The Dallas News has up an editorial that favors continued development of nuclear energy:
Americans must learn from this tragedy in our own necessary pursuit of nuclear power as part of a broader plan to reduce dependence on fossil fuels. Nearly all of the 104 reactors in this country are on coastlines and near earthquake faults, and, similar to Japan’s, they utilize backup electrical systems that rely on diesel generators and batteries. A confluence of several catastrophic events here could be just as calamitous as what is unfolding half a world away.
The support is always welcome, but the mainland of the United States is not vulnerable to tsunamis except in the Pacific Northwest and no nuclear plants are at the coast there. Earthquakes are a different matter, but plants are built to withstand more than the largest earthquakes ever recorded in their areas. See this FAQ from the Nuclear Regulatory Commission.
Still, the editorial is more than judicious and worth a read.
The other day, we highlighted Utah Gov. Gary Herbert and his willingness to push forward with nuclear energy in the shadow of Japan. Now, meet Iowa Gov. Terry Branstad:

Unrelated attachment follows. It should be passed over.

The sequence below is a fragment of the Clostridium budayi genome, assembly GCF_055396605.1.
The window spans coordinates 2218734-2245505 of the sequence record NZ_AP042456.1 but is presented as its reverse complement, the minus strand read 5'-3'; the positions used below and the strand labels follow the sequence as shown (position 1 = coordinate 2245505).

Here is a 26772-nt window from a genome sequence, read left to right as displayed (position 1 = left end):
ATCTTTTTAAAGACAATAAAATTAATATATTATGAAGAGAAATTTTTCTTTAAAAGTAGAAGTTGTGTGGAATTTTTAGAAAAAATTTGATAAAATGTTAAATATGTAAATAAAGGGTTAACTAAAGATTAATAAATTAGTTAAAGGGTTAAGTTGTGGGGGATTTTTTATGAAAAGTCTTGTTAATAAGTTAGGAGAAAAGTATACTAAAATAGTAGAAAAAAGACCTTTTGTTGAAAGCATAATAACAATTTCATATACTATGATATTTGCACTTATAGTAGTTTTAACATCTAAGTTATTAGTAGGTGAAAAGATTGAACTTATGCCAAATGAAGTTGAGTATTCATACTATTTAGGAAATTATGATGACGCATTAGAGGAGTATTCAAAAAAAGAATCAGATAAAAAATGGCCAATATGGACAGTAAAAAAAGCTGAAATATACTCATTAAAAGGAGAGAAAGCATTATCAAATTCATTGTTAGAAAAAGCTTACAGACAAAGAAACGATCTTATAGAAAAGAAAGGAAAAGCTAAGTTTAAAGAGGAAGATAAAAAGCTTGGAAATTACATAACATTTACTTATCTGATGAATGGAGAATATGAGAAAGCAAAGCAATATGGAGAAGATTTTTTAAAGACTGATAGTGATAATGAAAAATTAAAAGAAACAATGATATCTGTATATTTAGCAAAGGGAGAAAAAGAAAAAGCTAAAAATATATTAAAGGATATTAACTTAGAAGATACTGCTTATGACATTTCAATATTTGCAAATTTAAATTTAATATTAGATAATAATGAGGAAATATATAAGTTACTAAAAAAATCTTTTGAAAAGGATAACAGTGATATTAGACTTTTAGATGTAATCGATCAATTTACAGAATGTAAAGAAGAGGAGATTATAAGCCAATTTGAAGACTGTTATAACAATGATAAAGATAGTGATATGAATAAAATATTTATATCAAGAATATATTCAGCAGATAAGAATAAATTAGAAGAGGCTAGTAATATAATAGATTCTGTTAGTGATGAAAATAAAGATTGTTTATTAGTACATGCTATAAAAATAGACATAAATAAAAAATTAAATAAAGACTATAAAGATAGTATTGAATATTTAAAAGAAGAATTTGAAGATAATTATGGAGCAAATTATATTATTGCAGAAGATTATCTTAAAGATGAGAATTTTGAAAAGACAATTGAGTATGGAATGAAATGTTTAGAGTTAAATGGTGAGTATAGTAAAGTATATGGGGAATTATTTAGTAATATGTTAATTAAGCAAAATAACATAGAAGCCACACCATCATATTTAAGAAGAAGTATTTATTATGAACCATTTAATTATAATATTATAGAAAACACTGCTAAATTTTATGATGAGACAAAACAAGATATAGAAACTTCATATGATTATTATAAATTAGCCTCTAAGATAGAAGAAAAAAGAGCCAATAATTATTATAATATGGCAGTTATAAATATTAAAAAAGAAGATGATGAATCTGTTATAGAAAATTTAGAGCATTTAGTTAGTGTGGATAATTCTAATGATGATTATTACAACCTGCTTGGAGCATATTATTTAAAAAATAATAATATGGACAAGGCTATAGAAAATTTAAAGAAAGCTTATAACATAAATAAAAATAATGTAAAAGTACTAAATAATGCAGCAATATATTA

Gov. Terry Branstad said Monday it “makes sense” for state lawmakers to move ahead with legislation that would help address hurdles that might impede MidAmerican Energy’s exploratory effort aimed at building a nuclear-powered facility in Iowa.
And the reason?
Some critics have contended that the state should expand more aggressively into renewable energy production rather than pursuing an expansion into nuclear-generated power given the unfolding environmental crisis in Japan. Branstad agreed that Iowa already has been a leader in wind and renewable energy production, but he added “we really can’t do it all with renewable.”
“We can’t generate all of our power needs from wind energy, so we do need to look at the other sources and this seems to be something that is worth significantly studying,” Branstad said.
He’s right. Wind simply can’t do it all, though it’s certainly welcome in the mix. But nuclear energy can. A little more:
“We have a problem because of most of the power in Iowa is generated by coal and (federal Environmental Protection Agency) rules now are really very restrictive on coal-fired plants,” the governor said during an Iowa Public Radio interview. “So we’re either going to have to shut those plants down or do major expenses on retrofitting them or replace them with something that’s going to have the environmental problems that we have with coal.”
The arguments are as the arguments were. Nothing’s changed. And governors like Herbert and Branstad see that. I don’t really know whether taking these stands will cause trouble for them – I doubt it – but they are realistic policy decisions.
Gov. Terry Branstad.